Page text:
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amerce

[uh-murs]
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verb (used with object), a·merced, a·merc·ing.
  1. to punish by imposing a fine not fixed by statute.
  2. to punish by inflicting any discretionary or arbitrary penalty.
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Origin of amerce

1250–1300; Middle English amercy < Anglo-French amerci(er) to fine, representing (estre) a merci (to be) at (someone's) mercy. See a-5, mercy
Related formsa·merce·a·ble, adjectivea·merce·ment, nouna·merc·er, nounun·a·merce·a·ble, adjectiveun·a·merced, adjective
Dictionary.com Unabridged Based on the Random House Unabridged Dictionary, © Random House, Inc. 2018

Examples from the Web for amerce

Historical Examples

  • But perhaps I could pay you a mina of silver: in that sum, then, I amerce myself.

    Apology, Crito, and Phaedo of Socrates

    Plato

  • In your greatness ye shall change it; with your justice ye shall purify it; with your clemencies ye should it chasten and amerce.

    Privy Seal

    Ford Madox Ford

  • Nay, but they will hold thee to ransom, and detain thee till it is brought: I heard them amerce thee at a thousand marks.

  • I amerce myself, then, to you in that sum; and they will be sufficient sureties for the money.


British Dictionary definitions for amerce

amerce

verb (tr) obsolete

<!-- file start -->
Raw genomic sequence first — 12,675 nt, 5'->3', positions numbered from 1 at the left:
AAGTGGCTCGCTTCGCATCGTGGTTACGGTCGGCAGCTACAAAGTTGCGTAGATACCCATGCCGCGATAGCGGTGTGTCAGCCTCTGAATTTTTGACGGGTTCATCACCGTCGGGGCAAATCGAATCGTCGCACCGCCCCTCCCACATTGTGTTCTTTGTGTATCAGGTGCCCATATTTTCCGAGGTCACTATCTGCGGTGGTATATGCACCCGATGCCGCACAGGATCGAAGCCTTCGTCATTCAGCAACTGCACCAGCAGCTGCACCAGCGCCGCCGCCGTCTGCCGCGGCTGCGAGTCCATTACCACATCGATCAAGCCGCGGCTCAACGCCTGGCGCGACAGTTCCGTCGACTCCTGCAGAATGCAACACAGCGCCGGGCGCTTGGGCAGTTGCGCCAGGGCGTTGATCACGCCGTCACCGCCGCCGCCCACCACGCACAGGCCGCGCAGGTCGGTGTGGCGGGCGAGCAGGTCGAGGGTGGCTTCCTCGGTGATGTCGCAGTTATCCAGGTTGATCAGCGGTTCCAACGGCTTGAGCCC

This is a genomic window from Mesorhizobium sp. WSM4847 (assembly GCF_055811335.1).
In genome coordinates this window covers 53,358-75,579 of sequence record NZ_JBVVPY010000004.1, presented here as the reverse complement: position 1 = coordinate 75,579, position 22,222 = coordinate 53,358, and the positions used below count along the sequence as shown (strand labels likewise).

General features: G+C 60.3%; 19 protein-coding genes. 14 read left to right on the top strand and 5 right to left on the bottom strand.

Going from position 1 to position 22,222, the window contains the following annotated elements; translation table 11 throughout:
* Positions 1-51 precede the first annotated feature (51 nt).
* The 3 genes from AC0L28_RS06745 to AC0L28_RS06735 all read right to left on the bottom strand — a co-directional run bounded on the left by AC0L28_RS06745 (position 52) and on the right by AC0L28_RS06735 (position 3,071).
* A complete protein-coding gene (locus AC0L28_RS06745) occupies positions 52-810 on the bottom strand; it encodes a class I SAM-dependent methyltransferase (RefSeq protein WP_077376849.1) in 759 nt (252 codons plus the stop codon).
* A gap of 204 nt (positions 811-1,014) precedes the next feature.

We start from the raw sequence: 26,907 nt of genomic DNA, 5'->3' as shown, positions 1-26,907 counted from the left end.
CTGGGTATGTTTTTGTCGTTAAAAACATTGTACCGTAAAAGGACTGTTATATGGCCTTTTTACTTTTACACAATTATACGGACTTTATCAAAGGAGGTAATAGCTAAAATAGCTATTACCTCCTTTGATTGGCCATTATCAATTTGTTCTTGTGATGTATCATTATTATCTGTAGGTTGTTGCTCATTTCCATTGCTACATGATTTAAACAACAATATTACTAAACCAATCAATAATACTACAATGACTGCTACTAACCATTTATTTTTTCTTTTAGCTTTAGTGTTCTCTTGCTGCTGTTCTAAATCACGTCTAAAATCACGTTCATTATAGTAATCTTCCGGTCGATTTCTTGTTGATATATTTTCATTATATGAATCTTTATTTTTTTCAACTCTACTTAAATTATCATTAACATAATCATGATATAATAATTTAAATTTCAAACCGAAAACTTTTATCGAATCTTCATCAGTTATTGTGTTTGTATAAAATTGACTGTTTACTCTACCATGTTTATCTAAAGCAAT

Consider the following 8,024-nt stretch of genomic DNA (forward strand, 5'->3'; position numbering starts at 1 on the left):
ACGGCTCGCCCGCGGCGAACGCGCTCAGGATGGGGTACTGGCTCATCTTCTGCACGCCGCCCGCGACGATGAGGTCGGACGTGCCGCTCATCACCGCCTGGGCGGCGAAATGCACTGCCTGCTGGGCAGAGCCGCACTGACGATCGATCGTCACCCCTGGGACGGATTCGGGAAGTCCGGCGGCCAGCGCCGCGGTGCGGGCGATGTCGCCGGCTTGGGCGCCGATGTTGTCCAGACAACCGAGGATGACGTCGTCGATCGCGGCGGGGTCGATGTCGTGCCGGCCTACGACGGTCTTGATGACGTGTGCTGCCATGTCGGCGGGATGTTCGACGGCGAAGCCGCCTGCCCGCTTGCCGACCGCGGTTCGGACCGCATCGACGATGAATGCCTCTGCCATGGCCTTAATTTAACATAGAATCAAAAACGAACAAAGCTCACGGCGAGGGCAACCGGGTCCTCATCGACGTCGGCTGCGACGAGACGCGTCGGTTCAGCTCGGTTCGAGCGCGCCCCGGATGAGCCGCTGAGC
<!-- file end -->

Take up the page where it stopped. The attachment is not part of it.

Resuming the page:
1. law to punish by a fine
  2. to punish with any arbitrary penalty
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Derived Formsamerceable, adjectiveamercement, nounamercer, noun

Word Origin

C14: from Anglo-French amercier, from Old French à merci at the mercy (because the fine was arbitrarily fixed); see mercy
Collins English Dictionary - Complete & Unabridged 2012 Digital Edition © William Collins Sons & Co. Ltd. 1979, 1986 © HarperCollins Publishers 1998, 2000, 2003, 2005, 2006, 2007, 2009, 2012

Word Origin and History for amerce

v.

1215, earlier amercy, Anglo-French amercier "to fine," from merci "mercy, grace" (see mercy). The legal phrase estre a merci "to be at the mercy of" (a tribunal, etc.) was corrupted to estre amercié in an example of how a legalese adverbial phrase can become a verb (cf. abandon). The sense often was "to fine arbitrarily."

Frans hom ne seit amerciez pour petit forfet. [Magna Charta]

Related: Amercement; amerciable.

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Online Etymology Dictionary, © 2010 Douglas Harper